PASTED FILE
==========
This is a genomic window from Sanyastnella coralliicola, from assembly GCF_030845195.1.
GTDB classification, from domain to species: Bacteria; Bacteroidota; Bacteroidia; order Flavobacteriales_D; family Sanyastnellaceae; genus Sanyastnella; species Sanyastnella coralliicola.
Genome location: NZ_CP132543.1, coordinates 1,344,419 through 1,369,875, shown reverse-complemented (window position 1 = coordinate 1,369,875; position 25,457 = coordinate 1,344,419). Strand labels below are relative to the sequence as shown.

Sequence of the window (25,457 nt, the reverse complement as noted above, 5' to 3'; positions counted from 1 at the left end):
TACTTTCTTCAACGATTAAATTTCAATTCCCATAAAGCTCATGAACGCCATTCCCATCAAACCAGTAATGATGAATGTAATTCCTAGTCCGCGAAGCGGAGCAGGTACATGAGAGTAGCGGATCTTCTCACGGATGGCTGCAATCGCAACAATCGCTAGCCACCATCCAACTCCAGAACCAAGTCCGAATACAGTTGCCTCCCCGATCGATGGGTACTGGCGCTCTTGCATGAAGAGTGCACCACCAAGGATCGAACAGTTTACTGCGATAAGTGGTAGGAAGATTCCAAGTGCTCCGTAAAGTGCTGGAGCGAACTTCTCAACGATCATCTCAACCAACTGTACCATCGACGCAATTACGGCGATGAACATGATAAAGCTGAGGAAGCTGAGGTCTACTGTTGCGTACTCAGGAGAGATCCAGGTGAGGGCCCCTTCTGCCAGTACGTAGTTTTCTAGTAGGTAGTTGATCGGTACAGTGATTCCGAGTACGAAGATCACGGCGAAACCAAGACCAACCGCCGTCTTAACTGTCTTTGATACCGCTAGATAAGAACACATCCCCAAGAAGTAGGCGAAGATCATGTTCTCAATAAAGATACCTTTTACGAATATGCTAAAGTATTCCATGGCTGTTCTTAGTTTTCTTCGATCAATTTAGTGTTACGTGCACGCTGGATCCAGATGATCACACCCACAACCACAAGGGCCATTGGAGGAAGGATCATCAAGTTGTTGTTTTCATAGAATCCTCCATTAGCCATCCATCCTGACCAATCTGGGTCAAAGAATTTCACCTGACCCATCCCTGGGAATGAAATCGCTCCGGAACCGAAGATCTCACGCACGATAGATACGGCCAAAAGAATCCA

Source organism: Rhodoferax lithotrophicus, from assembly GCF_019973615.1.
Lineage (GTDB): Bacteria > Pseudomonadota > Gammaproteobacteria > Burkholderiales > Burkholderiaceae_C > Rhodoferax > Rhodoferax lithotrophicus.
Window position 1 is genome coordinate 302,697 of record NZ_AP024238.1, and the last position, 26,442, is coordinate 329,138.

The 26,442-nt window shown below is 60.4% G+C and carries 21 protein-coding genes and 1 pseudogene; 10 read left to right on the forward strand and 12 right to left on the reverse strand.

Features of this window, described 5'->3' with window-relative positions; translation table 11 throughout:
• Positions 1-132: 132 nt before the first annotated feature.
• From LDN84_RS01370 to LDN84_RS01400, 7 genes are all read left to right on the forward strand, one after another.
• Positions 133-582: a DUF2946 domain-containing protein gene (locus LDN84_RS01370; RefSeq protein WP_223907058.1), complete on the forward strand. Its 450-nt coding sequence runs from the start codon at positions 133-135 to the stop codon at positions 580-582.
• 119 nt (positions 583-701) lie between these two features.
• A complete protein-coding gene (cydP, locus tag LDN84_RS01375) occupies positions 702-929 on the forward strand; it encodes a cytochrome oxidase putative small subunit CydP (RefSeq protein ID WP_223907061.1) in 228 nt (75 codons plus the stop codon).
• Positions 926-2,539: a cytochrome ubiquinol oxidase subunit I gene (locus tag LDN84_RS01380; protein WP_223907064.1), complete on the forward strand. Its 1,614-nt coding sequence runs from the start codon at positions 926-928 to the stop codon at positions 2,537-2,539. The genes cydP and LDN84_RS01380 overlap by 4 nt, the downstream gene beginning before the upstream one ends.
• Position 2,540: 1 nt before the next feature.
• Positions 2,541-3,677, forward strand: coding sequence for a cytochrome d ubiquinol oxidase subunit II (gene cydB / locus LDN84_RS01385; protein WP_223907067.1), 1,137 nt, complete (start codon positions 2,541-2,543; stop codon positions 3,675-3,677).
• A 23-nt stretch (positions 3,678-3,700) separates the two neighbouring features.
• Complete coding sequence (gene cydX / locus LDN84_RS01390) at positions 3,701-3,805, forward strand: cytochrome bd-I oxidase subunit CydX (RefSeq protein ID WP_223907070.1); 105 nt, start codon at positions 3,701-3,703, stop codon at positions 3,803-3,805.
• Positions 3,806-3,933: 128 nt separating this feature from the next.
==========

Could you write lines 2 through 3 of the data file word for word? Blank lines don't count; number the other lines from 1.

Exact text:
GTDB classification, from domain to species: Bacteria; Bacteroidota; Bacteroidia; order Flavobacteriales_D; family Sanyastnellaceae; genus Sanyastnella; species Sanyastnella coralliicola.
Genome location: NZ_CP132543.1, coordinates 1,344,419 through 1,369,875, shown reverse-complemented (window position 1 = coordinate 1,369,875; position 25,457 = coordinate 1,344,419). Strand labels below are relative to the sequence as shown.